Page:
After Poussin

Following from the preceding post, the overloadedness (if the reader will forgive such an awkward coinage) of Stella’s work is attractive, to me at least, but it does present problems. For one it becomes more difficult than usual to grasp the overall form and the larger movements within it. So much detail threatens to turn the picture into noise, but the details are all specific so we make allowances and keep looking. Stella himself recognizes a broader problem. About Annibale Carracci he says

“Most of all he is discreet; perhaps too discreet to make enough pictorial presence felt. Not that it is not there, but it is so hard to dig out that we feel the effort is hardly worth it. It may be difficult to admit, but our laziness is Annibale’s doom. No quiet painter can hold the attention of a culture for long. Quiet painting, even of great originality, is sure to be merely the subject of intermittent academic revivalism.”

The obvious response is that he should say this culture; the obvious question would be—does less incident equate to greater quiet? Theoretically no, but it is difficult to get anyone to slow down and look, including those who are predisposed to do so. Stella further complains that

“…the poor reception for the great exhibition of Emilian painting in the 80s occurred because it was too much of the real thing for the public, and perhaps even too much for the art professionals. It appeared that no one wanted to look at that much painting. The presentation of painting encompassing such complex and diverse ambitions was enough to turn people off. The irony was that a surfeit of good painting obscured it’s own beauty.”

Can’t win either way. But then another problem arises, which is the tendency for the educated viewer to place art in a conceptual schema. Stella’s busy compositions might discourage looking; there is too much to look at, not just in his work, but everywhere, and a limit to most people’s ability to respond fully and at depth. From a distance, at a glance, the work can be placed in its art-historical, theoretical, market niche, and that’s what the busy professional does. Breathing space is necessary for a real experience of art, so it is possible to seize a viewer’s attention by giving less, precisely for this reason. In Stella’s case time spent does give a return, because he does compose, always bearing in mind that he also likes to push things past the point of settlement. A dash of arbitrariness is the American way. In this piece there is a ‘V,’ made of the colored dot pattern, that comes down into a rounded turmoil of black and white layered against a screen background. It might be like a big swing, or a ship that comes rolling up wrapped in its own agitation with the waves of its history splashing behind and below, kind of like what happens in the Moby-Dick chapter for which it is named.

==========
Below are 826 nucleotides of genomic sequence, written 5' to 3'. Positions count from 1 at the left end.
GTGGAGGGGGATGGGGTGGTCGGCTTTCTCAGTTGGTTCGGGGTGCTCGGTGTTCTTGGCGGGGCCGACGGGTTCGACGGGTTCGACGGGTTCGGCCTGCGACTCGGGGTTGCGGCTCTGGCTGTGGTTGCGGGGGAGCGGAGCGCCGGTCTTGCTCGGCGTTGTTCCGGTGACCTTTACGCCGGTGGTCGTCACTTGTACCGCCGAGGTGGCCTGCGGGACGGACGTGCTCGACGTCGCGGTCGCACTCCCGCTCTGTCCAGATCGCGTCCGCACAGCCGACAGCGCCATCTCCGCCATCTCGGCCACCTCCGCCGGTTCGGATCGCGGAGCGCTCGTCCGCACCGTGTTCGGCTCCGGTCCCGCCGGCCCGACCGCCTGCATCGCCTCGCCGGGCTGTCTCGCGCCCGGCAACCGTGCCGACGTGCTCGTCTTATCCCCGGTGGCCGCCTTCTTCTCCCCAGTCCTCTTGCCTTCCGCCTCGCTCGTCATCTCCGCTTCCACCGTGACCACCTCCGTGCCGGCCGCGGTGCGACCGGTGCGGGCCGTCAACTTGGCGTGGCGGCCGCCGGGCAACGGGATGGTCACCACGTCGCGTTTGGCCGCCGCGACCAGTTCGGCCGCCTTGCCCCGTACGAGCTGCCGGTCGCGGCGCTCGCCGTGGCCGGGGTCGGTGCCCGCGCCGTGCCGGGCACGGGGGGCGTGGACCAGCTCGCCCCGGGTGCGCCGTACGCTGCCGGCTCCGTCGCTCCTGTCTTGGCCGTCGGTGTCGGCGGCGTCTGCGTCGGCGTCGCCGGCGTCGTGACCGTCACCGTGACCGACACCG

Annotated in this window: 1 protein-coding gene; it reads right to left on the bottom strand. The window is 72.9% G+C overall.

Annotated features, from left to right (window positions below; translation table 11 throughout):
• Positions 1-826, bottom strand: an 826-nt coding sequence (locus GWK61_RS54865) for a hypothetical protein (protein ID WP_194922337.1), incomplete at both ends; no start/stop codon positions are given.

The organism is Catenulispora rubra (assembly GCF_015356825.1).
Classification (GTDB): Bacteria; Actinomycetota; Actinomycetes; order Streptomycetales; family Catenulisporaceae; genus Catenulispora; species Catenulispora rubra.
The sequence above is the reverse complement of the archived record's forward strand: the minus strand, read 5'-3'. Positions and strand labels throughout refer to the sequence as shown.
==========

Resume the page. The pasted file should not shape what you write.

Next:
Frank Stella, The Pequod meets the Jeroboam. Her Story 1993

Although I want to say less about my own work, I have to say something about its difference from Stella’s. My works have the Cézannist ambition—to do Poussin over after nature—although a spill or blob or stain is a different level of nature than he had in mind. Every bump and divit on the Islands fits the pattern. Edges are in communication. Small forms nest inside large ones. If one gives the time to track the shapes, patterns and relationships, I believe there is a reward. Real complexity is in inverse ratio to filling up, yet reception is never guaranteed. Stella’s way is right too. Lately I have begun to find a way in and through his denser arrangements, and will talk about that in a future post.

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